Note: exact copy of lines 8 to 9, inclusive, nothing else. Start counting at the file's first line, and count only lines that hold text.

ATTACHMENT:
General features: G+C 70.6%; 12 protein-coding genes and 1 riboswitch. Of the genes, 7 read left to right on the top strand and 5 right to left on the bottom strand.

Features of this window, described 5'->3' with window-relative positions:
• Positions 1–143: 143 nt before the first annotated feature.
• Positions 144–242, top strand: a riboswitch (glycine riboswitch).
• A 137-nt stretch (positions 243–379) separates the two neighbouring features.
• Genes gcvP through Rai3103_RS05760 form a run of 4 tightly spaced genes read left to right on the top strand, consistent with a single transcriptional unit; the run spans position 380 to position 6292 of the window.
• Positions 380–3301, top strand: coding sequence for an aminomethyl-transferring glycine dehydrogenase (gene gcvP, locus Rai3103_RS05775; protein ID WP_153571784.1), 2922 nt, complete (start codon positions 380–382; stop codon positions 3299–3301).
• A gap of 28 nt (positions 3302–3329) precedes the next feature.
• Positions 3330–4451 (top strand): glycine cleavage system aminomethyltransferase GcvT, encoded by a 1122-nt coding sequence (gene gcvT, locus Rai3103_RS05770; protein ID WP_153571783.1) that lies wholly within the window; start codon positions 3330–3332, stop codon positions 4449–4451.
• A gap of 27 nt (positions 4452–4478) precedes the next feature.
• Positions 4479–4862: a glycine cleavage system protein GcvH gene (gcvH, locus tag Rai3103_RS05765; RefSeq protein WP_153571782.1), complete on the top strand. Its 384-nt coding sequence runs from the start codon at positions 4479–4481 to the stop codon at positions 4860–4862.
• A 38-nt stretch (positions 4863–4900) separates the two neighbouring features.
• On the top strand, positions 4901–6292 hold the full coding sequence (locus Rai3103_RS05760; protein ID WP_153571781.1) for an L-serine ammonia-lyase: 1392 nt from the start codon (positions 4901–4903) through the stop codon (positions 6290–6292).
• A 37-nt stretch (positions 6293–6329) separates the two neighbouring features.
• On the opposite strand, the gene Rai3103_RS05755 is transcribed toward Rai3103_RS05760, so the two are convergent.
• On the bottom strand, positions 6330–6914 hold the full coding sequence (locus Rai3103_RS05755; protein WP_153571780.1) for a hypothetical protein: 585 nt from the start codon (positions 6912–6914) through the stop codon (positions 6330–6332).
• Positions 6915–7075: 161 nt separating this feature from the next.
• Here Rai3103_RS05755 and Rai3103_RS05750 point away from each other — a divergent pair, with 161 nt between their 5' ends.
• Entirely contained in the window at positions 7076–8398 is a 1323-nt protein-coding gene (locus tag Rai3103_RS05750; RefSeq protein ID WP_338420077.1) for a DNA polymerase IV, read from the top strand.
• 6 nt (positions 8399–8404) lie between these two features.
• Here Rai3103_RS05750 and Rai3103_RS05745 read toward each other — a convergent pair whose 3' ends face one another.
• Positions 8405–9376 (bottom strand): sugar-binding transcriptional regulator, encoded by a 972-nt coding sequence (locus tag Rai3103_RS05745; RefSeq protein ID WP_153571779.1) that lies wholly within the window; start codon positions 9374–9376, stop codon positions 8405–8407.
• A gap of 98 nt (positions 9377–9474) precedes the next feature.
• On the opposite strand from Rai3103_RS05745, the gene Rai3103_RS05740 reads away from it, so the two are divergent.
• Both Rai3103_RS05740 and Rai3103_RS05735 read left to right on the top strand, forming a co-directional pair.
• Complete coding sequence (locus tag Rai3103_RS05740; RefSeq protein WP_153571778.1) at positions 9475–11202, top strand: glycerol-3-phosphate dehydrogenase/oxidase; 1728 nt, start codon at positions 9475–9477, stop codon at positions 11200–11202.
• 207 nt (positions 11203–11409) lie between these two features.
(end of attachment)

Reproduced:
• A gap of 28 nt (positions 3302–3329) precedes the next feature.
• Positions 3330–4451 (top strand): glycine cleavage system aminomethyltransferase GcvT, encoded by a 1122-nt coding sequence (gene gcvT, locus Rai3103_RS05770; protein ID WP_153571783.1) that lies wholly within the window; start codon positions 3330–3332, stop codon positions 4449–4451.